Finally, we mentioned that the Heavenly Hosts include celestial bodies. As such, the Lord of Hosts could refer to God’s power in creating the sun, moon, and stars. Jeremiah 31:35 tells us that God fixed the moon in its place, created the sun to give light, and stirred up the sea. This verse emphasizes God’s power over creation, especially the celestial bodies.

What is the purpose of Heavenly Hosts?

Praising God

Isaiah, the prophet, and John, the Apostle, saw visions of God’s throne room. In their visions, they saw angels surrounding the throne and continually worship God. Their visions, recorded in Isaiah 6 and Revelation 4, give us an insight into one of the primary functions of the Heavenly Hosts- to worship God. The Bible calls this group of angels Cherubim and Seraphim. Interestingly, Satan was one of them before he rebelled (Ezekiel 28:12-15).

Announce major events

Another function of the Heavenly Host is to announce events. The most notable event was the birth of Jesus in Luke 2:13. An angel appeared to some shepherds and told them about the birth of Jesus. Once he delivered this message, a host of angels praised God for fulfilling his promise to humanity. We also see angels in Revelation 16. They appear to announce God’s judgment over the Earth and accompany Jesus on his return (Matthew 16:27).

Protect God’s people

God dispatches the Heavenly Host to protect his people. We see this in 2 Kings 6:16, where the Syrian king sent soldiers to arrest Elisha. Gehazi, his servant, was understandably worried, but Elisha asked God to open his eyes. Gehazi saw God’s army surrounding the Syrians in Dothan. God sent his angels to protect Elisha from the Syrians.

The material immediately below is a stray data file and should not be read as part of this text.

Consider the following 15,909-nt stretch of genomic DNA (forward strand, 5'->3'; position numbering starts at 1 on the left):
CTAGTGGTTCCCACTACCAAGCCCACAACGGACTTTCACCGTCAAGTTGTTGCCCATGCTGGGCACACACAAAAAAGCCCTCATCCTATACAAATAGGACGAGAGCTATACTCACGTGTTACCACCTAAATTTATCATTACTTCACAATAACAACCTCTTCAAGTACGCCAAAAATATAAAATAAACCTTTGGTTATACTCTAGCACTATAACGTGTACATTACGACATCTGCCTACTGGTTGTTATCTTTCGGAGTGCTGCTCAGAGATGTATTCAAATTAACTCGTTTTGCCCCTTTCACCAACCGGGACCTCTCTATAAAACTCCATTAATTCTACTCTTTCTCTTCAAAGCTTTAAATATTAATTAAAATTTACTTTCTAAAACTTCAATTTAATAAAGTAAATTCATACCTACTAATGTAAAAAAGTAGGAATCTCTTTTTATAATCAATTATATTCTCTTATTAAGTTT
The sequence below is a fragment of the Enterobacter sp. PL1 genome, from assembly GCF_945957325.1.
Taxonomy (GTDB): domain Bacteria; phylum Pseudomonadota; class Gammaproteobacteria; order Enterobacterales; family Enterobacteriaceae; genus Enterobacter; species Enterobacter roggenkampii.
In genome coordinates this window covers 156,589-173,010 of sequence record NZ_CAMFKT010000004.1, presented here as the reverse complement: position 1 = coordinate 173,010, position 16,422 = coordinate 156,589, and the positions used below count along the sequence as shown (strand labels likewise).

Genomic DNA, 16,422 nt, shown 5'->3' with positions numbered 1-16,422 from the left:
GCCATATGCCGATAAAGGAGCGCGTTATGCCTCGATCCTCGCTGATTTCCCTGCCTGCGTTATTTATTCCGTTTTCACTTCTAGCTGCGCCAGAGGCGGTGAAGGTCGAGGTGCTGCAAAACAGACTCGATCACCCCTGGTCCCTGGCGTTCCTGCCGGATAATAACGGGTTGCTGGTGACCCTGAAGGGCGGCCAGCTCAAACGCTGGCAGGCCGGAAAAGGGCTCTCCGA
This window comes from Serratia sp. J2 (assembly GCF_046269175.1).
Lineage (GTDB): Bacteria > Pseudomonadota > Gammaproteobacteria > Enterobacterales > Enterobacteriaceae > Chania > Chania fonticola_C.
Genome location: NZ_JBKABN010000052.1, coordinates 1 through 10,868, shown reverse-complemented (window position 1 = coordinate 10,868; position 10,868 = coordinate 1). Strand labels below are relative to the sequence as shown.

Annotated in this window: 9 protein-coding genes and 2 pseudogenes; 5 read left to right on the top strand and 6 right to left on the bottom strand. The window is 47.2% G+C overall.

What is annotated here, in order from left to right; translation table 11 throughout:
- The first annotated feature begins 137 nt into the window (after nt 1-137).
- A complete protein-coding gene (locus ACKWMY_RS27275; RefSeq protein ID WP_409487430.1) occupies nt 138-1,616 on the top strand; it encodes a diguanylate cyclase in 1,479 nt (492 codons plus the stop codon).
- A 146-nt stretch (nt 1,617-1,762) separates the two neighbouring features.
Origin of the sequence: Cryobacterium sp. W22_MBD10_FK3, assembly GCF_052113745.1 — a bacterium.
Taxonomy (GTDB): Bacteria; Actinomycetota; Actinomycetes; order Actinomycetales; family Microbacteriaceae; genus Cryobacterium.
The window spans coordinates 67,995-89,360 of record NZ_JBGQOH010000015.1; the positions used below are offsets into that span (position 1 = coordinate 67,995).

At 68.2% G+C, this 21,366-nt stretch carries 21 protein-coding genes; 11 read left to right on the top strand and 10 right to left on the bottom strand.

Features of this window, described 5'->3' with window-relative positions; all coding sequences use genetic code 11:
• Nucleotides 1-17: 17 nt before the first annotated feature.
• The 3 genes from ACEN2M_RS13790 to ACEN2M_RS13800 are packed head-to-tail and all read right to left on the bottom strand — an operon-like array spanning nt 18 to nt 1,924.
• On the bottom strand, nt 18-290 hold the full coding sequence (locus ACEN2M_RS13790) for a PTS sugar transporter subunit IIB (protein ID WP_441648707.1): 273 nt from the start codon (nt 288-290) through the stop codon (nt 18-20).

What are the words of the Heavenly Host?

What Are Heavenly Hosts? 
What are the words of the Heavenly Host? Image source: Pixabay

As mentioned, one of the functions of the Heavenly Host is to worship God. The Bible records some of the words the Angels use in their worship. Here are a few:

Revelation 4:8 and Isaiah 6:3 record the Angels declaring God’s holiness. They do this night and day, and it’s a recurrent theme in their worship.

Revelation 5:9-13 records the Heavenly Host worshipping Jesus, declaring that he is worthy to receive power and dominion. They did so after Jesus broke the seal to claim ownership of the Earth.

Finally, Revelation 19:1-5 has the Heavenly Host celebrating the fall of Babylon. They praise God for executing righteous judgment over the sinful city of Babylon. They use words like “Hallelujah.”

Who is the Prince of Heavenly Host according to the Catholic Church?

According to the Catholic Church, Michael is the Prince of the Heavenly Host. He received this honor after opposing the devil’s resistance in Heaven. The Church ascribes four functions to Archangel Michael:

  1. Fighting Satan in the last battle recorded in Revelation 12:7-12.
  2. Rescue the souls of the righteous from Satan after death, as seen in Jude 1:9.
  3. He is the patron of the Church and order of knights in the middle ages.
  4. He brings souls to judgment.

The Catholic Church also has a prayer to St. Michael used for exorcisms.

Leave a Comment